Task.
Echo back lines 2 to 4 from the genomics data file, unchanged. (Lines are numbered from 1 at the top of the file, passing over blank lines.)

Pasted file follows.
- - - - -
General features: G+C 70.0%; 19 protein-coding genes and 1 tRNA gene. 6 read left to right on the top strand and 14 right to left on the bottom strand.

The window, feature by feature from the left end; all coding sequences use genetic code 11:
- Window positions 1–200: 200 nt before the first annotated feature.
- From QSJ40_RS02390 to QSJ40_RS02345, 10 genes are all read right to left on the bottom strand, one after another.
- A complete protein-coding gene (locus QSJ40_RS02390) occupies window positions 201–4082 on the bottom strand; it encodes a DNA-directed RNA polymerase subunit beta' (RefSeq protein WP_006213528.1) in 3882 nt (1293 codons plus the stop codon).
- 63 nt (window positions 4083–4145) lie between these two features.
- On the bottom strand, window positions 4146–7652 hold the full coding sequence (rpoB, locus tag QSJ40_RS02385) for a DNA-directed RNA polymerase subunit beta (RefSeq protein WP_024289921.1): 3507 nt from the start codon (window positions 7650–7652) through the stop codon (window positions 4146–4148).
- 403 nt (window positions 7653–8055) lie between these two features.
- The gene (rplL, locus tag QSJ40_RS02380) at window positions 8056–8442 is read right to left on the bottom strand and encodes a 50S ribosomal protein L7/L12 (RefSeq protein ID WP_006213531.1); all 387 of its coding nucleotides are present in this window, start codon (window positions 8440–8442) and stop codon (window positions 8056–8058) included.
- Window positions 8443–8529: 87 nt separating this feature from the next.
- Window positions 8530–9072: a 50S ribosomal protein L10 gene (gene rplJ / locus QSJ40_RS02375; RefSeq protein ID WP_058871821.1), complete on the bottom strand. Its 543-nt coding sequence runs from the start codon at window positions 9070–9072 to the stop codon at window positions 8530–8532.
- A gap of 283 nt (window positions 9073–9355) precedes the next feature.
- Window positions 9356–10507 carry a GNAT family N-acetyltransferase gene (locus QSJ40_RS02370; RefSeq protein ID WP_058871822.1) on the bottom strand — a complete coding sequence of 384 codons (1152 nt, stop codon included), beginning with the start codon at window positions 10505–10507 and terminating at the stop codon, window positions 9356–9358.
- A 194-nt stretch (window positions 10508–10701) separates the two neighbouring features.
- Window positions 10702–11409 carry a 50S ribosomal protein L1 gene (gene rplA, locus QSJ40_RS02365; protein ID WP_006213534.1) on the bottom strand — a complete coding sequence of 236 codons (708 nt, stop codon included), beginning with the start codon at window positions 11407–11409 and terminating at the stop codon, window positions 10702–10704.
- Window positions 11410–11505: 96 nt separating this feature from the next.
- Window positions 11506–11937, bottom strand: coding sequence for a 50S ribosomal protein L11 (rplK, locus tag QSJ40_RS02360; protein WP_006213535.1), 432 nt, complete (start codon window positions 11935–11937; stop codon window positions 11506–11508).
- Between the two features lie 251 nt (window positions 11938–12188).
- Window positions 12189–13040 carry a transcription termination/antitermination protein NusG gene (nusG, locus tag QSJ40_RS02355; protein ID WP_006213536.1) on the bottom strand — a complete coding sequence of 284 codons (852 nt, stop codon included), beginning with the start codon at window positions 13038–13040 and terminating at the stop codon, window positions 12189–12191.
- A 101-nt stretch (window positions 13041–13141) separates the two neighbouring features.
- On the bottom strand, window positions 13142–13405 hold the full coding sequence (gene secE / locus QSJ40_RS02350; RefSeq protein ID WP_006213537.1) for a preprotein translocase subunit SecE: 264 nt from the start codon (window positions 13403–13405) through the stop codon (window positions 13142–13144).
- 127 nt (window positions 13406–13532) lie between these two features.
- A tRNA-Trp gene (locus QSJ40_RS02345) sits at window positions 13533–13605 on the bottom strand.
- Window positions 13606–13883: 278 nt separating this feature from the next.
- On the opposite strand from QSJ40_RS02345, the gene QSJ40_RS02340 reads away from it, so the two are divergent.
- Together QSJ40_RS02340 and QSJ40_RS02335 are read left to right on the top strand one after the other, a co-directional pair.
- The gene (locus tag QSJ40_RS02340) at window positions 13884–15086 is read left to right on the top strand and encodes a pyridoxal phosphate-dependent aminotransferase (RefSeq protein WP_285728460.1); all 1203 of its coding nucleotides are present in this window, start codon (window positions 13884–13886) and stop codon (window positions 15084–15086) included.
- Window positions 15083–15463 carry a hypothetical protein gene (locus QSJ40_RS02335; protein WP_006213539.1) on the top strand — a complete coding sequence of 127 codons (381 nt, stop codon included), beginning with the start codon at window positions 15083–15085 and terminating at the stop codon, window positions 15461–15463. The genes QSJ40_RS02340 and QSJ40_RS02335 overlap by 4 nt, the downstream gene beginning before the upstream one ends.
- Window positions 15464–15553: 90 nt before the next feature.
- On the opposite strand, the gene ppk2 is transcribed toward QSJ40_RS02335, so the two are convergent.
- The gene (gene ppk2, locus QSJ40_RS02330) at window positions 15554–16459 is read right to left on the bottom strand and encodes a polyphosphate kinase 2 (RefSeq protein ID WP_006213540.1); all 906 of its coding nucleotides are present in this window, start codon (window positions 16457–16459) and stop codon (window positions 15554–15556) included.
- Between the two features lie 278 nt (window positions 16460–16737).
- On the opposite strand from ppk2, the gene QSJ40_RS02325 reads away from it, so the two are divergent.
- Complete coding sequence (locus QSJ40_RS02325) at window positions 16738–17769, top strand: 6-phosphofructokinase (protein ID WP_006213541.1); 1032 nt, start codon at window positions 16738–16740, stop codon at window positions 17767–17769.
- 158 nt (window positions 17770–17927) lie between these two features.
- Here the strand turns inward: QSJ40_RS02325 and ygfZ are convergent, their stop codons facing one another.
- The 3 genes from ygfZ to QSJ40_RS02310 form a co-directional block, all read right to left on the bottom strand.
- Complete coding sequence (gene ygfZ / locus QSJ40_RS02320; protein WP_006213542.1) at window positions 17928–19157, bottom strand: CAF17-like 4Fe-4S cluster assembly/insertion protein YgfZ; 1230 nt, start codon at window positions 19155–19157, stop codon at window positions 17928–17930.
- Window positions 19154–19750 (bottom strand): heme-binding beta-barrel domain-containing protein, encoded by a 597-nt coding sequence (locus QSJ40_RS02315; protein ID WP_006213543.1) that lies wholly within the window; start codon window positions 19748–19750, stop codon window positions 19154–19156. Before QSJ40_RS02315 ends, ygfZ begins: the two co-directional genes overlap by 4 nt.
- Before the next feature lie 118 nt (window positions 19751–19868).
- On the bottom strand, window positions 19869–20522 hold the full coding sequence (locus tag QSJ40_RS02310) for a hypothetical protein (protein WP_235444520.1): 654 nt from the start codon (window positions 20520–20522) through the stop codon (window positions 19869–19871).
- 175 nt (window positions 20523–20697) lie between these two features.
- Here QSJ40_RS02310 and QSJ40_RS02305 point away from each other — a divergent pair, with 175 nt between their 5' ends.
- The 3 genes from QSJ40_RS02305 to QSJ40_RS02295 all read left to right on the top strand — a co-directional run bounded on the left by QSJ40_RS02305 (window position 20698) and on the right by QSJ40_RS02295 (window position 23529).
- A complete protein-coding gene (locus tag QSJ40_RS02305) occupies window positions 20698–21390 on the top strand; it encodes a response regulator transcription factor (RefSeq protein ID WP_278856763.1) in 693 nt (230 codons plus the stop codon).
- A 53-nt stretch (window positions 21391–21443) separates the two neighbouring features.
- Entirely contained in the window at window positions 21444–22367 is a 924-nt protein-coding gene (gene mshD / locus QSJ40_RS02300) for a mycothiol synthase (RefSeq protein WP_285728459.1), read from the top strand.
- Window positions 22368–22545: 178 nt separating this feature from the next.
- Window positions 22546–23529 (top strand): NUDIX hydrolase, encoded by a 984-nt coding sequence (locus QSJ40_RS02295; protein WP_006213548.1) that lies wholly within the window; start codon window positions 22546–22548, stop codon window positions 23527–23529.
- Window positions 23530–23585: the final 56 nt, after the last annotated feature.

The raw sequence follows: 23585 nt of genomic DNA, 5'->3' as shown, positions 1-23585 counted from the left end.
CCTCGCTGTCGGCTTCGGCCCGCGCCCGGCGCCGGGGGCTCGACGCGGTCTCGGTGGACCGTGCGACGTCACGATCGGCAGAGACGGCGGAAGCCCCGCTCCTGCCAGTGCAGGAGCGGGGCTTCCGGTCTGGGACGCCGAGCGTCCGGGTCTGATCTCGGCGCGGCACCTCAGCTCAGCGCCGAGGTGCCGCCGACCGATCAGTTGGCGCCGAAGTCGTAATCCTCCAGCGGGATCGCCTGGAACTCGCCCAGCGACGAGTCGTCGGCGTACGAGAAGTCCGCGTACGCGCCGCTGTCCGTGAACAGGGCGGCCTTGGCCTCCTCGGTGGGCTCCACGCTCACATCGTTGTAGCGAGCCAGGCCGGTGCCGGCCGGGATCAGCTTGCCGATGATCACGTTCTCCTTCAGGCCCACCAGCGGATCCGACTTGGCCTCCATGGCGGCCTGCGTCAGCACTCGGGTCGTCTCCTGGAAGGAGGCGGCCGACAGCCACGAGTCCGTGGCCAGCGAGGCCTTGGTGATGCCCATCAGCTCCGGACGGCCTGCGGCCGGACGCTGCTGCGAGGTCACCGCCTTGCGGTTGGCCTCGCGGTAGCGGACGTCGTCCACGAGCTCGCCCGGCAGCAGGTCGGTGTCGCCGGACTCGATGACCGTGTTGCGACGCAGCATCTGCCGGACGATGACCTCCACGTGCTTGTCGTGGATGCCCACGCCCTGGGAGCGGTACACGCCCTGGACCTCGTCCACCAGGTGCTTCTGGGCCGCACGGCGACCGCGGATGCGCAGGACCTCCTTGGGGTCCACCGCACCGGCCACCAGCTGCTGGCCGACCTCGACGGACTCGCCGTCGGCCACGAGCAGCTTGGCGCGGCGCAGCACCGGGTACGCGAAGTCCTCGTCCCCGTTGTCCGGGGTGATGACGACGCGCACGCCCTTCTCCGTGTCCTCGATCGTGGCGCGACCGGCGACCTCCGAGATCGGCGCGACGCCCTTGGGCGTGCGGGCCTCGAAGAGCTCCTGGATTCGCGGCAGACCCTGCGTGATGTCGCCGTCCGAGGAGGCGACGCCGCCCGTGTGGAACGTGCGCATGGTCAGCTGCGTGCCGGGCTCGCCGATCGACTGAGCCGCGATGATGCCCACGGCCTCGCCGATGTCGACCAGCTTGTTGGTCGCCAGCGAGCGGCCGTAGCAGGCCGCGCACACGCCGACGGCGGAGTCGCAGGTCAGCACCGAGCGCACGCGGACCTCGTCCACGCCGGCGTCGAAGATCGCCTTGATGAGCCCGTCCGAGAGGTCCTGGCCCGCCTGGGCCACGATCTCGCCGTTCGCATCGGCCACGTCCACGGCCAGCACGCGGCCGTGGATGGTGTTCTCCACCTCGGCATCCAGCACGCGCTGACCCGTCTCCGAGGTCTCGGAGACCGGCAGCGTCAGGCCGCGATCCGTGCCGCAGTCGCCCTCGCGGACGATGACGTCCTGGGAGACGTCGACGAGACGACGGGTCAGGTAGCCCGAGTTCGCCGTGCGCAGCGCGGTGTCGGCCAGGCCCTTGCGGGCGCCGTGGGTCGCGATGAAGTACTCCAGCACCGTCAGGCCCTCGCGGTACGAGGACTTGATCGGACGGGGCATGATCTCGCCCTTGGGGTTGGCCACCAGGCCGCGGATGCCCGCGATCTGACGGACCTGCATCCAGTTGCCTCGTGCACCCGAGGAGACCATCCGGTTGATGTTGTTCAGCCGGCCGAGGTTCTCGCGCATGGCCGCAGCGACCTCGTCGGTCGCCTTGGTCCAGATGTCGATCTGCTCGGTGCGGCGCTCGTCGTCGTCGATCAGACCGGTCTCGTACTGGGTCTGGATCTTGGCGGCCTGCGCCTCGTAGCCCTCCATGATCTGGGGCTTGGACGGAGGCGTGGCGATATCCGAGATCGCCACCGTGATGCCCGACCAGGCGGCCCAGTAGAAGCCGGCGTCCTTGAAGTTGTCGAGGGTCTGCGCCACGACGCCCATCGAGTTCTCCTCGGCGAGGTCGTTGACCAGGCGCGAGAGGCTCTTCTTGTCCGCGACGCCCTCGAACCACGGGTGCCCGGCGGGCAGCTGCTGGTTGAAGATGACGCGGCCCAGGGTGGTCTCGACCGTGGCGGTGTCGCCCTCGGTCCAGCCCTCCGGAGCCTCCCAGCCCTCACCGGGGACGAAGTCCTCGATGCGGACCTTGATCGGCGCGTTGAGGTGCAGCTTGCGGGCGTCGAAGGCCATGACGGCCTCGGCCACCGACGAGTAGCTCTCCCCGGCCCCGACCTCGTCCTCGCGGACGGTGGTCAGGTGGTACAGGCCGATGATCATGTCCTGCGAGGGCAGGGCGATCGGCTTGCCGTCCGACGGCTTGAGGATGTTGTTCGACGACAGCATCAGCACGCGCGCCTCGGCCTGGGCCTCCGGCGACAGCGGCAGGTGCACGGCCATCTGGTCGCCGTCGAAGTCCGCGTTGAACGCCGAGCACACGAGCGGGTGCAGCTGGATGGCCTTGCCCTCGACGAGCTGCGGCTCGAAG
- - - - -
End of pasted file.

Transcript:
The window, feature by feature from the left end; all coding sequences use genetic code 11:
- Window positions 1–200: 200 nt before the first annotated feature.
- From QSJ40_RS02390 to QSJ40_RS02345, 10 genes are all read right to left on the bottom strand, one after another.